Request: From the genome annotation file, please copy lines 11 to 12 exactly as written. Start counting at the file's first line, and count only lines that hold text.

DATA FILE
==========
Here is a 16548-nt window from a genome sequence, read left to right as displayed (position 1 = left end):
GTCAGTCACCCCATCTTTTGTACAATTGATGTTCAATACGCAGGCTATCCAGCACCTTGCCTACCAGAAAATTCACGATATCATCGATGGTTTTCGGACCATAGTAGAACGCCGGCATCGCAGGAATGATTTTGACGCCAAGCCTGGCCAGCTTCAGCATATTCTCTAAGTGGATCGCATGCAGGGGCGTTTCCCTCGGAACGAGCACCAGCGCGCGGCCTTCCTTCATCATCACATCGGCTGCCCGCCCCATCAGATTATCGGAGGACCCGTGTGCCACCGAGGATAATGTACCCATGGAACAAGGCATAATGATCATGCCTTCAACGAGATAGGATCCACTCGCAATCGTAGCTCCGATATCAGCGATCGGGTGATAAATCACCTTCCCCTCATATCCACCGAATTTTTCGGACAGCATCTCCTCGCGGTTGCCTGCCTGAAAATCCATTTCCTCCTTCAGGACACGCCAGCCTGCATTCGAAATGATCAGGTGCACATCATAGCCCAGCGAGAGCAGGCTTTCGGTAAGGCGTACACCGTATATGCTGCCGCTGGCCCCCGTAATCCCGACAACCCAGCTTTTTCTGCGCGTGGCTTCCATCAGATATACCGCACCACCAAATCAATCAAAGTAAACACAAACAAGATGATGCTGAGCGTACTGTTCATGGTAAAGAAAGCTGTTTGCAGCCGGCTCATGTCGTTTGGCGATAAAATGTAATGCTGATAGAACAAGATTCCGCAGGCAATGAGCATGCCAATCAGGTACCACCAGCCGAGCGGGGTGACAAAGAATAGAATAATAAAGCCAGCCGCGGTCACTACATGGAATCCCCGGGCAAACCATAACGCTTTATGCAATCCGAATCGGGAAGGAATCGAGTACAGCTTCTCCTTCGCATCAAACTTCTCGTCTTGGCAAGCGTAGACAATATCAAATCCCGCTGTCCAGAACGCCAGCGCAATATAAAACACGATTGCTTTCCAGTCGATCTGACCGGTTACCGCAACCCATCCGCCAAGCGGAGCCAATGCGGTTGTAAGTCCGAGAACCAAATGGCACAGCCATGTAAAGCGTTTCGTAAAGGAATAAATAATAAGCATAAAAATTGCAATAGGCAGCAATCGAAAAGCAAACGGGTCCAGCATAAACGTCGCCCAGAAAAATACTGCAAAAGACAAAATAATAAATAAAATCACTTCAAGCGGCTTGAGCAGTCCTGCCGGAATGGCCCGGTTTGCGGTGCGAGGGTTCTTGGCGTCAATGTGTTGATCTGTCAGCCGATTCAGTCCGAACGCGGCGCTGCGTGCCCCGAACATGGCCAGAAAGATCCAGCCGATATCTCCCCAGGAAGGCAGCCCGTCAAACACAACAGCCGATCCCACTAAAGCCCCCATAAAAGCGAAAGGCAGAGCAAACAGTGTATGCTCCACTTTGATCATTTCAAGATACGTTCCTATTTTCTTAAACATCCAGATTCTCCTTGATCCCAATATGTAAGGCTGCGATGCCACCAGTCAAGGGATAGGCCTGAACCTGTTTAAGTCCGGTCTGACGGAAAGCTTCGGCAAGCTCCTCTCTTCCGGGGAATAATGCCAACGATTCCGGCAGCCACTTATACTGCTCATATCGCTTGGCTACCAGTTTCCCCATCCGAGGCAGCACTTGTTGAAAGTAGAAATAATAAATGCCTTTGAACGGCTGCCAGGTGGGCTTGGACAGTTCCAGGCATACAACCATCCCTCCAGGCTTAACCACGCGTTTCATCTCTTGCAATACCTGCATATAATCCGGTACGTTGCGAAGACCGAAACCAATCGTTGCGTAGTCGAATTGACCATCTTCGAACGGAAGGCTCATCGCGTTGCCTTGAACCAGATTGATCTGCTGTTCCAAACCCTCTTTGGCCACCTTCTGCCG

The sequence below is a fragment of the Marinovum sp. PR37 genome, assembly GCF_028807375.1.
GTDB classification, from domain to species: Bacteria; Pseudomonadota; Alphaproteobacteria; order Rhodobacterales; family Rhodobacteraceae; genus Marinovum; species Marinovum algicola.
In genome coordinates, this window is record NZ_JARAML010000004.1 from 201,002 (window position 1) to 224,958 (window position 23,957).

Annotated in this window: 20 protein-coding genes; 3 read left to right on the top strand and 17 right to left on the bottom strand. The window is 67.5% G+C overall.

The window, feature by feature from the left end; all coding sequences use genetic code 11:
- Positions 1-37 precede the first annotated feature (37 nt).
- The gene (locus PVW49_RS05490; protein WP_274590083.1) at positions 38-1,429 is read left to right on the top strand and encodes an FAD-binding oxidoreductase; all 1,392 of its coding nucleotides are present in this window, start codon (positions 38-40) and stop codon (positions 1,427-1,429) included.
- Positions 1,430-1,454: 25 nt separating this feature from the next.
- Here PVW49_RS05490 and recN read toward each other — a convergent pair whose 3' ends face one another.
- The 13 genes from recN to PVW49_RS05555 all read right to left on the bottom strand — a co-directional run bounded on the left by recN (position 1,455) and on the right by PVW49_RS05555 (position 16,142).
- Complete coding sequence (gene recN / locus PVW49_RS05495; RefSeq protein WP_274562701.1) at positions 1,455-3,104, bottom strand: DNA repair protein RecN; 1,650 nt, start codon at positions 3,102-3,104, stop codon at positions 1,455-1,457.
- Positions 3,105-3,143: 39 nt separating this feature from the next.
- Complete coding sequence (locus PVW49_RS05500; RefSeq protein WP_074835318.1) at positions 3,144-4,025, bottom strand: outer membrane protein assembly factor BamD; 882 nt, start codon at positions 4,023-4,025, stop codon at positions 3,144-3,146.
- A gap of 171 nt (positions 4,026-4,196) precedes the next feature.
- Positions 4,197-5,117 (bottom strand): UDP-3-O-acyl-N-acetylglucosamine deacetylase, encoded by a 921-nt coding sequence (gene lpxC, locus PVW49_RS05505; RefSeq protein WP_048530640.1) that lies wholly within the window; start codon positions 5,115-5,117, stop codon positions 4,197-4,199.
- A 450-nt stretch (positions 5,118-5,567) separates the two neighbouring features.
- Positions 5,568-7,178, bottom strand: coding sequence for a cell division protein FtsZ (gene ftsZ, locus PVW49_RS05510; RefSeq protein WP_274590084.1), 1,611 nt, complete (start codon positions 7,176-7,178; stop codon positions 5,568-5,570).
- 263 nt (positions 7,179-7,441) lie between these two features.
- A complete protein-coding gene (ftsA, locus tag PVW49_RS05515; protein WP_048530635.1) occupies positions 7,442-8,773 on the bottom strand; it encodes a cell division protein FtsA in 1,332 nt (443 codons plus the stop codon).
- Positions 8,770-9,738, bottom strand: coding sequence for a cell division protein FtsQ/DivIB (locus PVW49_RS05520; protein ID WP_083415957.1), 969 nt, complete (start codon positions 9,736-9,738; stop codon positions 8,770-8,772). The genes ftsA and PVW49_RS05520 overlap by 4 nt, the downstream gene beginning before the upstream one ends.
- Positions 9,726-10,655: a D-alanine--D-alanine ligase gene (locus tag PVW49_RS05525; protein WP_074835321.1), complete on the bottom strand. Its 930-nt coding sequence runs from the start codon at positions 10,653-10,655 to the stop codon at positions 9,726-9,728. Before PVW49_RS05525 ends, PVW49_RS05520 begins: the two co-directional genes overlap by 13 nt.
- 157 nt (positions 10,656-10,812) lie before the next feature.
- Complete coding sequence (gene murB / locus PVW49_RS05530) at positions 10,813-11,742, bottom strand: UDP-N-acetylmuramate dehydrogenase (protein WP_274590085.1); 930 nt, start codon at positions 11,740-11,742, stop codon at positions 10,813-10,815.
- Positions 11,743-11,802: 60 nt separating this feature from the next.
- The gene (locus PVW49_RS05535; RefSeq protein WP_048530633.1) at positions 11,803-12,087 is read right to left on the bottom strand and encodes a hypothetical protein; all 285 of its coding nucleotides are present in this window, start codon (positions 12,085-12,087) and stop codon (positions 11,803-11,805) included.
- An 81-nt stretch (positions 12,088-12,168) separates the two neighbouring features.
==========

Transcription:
- Here PVW49_RS05490 and recN read toward each other — a convergent pair whose 3' ends face one another.
- The 13 genes from recN to PVW49_RS05555 all read right to left on the bottom strand — a co-directional run bounded on the left by recN (position 1,455) and on the right by PVW49_RS05555 (position 16,142).